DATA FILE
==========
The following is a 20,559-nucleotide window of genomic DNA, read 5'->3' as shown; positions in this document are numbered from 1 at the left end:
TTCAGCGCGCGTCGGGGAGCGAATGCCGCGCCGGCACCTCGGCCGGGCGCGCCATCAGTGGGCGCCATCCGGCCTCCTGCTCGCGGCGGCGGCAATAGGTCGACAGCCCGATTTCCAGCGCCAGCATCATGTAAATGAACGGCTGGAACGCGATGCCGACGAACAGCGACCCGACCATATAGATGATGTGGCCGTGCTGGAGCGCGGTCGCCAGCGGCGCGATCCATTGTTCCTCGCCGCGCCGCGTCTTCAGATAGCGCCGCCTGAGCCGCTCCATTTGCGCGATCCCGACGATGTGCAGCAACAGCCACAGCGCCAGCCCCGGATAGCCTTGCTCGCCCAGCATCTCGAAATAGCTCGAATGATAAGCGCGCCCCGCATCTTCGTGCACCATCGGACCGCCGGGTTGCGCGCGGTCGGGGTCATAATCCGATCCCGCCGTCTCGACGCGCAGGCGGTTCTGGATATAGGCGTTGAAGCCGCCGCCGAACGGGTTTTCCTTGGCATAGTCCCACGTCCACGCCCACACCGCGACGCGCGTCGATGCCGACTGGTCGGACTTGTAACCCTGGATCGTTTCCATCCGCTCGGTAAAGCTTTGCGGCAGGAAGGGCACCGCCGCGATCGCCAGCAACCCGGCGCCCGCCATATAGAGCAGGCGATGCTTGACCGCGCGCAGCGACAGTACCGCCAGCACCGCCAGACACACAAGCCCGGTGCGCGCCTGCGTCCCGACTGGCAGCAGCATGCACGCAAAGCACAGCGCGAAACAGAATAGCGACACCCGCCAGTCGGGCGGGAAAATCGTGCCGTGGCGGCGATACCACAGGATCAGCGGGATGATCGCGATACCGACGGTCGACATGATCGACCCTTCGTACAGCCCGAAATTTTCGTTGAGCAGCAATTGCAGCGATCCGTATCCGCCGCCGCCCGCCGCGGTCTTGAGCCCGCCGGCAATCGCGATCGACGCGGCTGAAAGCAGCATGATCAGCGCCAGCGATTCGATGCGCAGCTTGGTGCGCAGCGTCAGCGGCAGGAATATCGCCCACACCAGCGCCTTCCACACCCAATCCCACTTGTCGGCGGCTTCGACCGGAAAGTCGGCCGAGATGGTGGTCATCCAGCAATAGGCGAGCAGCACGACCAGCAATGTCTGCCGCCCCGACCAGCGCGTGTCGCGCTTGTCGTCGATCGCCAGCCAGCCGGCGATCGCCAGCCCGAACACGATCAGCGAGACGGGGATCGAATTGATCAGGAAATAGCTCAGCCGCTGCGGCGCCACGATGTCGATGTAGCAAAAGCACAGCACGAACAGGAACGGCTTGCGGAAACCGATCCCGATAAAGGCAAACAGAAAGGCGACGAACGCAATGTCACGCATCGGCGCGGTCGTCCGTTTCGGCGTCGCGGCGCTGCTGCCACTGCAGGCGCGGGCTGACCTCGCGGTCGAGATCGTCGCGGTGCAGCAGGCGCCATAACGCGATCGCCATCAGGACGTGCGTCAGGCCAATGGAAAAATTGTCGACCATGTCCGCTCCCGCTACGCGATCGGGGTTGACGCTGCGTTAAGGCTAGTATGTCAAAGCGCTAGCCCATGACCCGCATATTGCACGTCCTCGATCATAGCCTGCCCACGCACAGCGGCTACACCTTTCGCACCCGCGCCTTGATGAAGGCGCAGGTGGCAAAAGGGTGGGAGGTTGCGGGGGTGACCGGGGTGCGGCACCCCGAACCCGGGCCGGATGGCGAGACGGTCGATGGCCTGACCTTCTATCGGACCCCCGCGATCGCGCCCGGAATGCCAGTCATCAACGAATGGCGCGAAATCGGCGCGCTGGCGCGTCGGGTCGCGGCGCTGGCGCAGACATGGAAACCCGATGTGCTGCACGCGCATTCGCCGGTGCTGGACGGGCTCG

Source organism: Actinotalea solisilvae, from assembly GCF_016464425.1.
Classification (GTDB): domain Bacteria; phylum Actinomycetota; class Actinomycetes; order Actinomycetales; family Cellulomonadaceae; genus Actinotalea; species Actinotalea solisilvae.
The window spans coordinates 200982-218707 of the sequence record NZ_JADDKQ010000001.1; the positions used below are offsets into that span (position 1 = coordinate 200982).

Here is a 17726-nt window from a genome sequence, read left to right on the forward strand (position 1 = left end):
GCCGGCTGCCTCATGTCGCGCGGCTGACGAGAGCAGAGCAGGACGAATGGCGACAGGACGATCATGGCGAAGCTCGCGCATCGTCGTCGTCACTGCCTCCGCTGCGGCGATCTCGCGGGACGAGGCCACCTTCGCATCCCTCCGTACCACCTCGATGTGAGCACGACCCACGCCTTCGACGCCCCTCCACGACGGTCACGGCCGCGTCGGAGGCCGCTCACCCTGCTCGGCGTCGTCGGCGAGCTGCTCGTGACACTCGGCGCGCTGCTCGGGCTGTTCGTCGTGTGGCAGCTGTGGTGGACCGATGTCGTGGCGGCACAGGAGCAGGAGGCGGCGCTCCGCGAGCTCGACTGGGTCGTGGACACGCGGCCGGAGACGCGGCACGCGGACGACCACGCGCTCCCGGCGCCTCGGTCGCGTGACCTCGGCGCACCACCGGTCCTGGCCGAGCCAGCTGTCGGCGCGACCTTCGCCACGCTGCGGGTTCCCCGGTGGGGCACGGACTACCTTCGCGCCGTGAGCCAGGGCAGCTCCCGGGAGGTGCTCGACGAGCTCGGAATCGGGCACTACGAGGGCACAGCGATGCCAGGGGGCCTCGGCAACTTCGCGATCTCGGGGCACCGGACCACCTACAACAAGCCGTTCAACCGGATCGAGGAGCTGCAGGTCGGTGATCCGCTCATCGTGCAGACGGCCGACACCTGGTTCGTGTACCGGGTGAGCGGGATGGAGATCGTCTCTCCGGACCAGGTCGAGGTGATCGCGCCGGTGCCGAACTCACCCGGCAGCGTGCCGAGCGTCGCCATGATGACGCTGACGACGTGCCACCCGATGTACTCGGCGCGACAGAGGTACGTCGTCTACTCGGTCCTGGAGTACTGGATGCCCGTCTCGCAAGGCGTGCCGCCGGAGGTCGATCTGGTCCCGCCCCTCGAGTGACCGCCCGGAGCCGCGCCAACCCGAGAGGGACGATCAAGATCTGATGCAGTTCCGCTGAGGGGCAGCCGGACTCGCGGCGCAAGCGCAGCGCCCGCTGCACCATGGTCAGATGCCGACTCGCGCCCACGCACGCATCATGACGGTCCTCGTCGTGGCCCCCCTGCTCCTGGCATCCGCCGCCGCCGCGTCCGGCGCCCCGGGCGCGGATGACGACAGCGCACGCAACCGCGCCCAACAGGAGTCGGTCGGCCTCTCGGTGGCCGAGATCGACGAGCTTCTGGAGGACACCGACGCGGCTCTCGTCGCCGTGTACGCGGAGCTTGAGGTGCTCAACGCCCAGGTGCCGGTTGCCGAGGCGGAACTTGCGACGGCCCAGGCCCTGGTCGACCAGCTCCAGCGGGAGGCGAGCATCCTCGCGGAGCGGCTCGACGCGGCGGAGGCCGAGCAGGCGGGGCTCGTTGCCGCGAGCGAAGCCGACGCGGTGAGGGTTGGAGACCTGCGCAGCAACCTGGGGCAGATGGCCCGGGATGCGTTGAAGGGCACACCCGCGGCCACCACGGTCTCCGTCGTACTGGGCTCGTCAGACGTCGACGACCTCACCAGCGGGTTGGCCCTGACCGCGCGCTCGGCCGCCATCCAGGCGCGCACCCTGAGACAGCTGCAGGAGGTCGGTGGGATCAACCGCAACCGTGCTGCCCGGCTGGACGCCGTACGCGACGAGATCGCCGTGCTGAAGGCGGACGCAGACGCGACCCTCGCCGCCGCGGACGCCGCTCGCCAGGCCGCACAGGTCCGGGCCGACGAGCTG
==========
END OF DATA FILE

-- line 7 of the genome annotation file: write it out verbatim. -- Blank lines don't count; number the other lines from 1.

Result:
GCCGGCTGCCTCATGTCGCGCGGCTGACGAGAGCAGAGCAGGACGAATGGCGACAGGACGATCATGGCGAAGCTCGCGCATCGTCGTCGTCACTGCCTCCGCTGCGGCGATCTCGCGGGACGAGGCCACCTTCGCATCCCTCCGTACCACCTCGATGTGAGCACGACCCACGCCTTCGACGCCCCTCCACGACGGTCACGGCCGCGTCGGAGGCCGCTCACCCTGCTCGGCGTCGTCGGCGAGCTGCTCGTGACACTCGGCGCGCTGCTCGGGCTGTTCGTCGTGTGGCAGCTGTGGTGGACCGATGTCGTGGCGGCACAGGAGCAGGAGGCGGCGCTCCGCGAGCTCGACTGGGTCGTGGACACGCGGCCGGAGACGCGGCACGCGGACGACCACGCGCTCCCGGCGCCTCGGTCGCGTGACCTCGGCGCACCACCGGTCCTGGCCGAGCCAGCTGTCGGCGCGACCTTCGCCACGCTGCGGGTTCCCCGGTGGGGCACGGACTACCTTCGCGCCGTGAGCCAGGGCAGCTCCCGGGAGGTGCTCGACGAGCTCGGAATCGGGCACTACGAGGGCACAGCGATGCCAGGGGGCCTCGGCAACTTCGCGATCTCGGGGCACCGGACCACCTACAACAAGCCGTTCAACCGGATCGAGGAGCTGCAGGTCGGTGATCCGCTCATCGTGCAGACGGCCGACACCTGGTTCGTGTACCGGGTGAGCGGGATGGAGATCGTCTCTCCGGACCAGGTCGAGGTGATCGCGCCGGTGCCGAACTCACCCGGCAGCGTGCCGAGCGTCGCCATGATGACGCTGACGACGTGCCACCCGATGTACTCGGCGCGACAGAGGTACGTCGTCTACTCGGTCCTGGAGTACTGGATGCCCGTCTCGCAAGGCGTGCCGCCGGAGGTCGATCTGGTCCCGCCCCTCGAGTGACCGCCCGGAGCCGCGCCAACCCGAGAGGGACGATCAAGATCTGATGCAGTTCCGCTGAGGGGCAGCCGGACTCGCGGCGCAAGCGCAGCGCCCGCTGCACCATGGTCAGATGCCGACTCGCGCCCACGCACGCATCATGACGGTCCTCGTCGTGGCCCCCCTGCTCCTGGCATCCGCCGCCGCCGCGTCCGGCGCCCCGGGCGCGGATGACGACAGCGCACGCAACCGCGCCCAACAGGAGTCGGTCGGCCTCTCGGTGGCCGAGATCGACGAGCTTCTGGAGGACACCGACGCGGCTCTCGTCGCCGTGTACGCGGAGCTTGAGGTGCTCAACGCCCAGGTGCCGGTTGCCGAGGCGGAACTTGCGACGGCCCAGGCCCTGGTCGACCAGCTCCAGCGGGAGGCGAGCATCCTCGCGGAGCGGCTCGACGCGGCGGAGGCCGAGCAGGCGGGGCTCGTTGCCGCGAGCGAAGCCGACGCGGTGAGGGTTGGAGACCTGCGCAGCAACCTGGGGCAGATGGCCCGGGATGCGTTGAAGGGCACACCCGCGGCCACCACGGTCTCCGTCGTACTGGGCTCGTCAGACGTCGACGACCTCACCAGCGGGTTGGCCCTGACCGCGCGCTCGGCCGCCATCCAGGCGCGCACCCTGAGACAGCTGCAGGAGGTCGGTGGGATCAACCGCAACCGTGCTGCCCGGCTGGACGCCGTACGCGACGAGATCGCCGTGCTGAAGGCGGACGCAGACGCGACCCTCGCCGCCGCGGACGCCGCTCGCCAGGCCGCACAGGTCCGGGCCGACGAGCTG